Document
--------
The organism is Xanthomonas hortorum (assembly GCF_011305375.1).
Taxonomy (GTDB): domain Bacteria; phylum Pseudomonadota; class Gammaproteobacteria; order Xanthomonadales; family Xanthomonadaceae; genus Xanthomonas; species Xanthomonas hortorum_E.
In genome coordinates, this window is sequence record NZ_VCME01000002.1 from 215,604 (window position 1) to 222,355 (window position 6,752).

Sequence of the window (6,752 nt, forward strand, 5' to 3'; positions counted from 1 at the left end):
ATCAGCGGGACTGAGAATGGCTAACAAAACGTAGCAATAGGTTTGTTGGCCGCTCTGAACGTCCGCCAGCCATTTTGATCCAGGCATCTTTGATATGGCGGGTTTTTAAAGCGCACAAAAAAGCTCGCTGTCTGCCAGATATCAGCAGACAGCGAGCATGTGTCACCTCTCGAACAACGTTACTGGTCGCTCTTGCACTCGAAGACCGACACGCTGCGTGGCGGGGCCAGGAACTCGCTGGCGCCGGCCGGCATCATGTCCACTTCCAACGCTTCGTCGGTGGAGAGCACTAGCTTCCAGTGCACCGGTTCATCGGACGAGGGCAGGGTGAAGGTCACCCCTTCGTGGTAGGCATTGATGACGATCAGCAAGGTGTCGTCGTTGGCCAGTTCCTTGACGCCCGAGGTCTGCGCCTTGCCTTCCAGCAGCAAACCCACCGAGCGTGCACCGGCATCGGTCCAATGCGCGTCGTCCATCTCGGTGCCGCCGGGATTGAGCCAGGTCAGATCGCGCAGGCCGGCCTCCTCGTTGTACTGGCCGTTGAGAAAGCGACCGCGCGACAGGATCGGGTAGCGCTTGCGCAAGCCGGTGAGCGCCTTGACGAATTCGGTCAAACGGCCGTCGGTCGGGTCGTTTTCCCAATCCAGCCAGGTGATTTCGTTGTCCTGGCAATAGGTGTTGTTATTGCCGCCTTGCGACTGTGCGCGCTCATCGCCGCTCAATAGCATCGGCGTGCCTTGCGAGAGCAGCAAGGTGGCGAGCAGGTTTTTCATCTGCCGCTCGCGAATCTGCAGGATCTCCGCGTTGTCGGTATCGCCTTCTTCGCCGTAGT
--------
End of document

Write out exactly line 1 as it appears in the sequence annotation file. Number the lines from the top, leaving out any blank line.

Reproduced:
The organism is Xanthomonas hortorum (assembly GCF_011305375.1).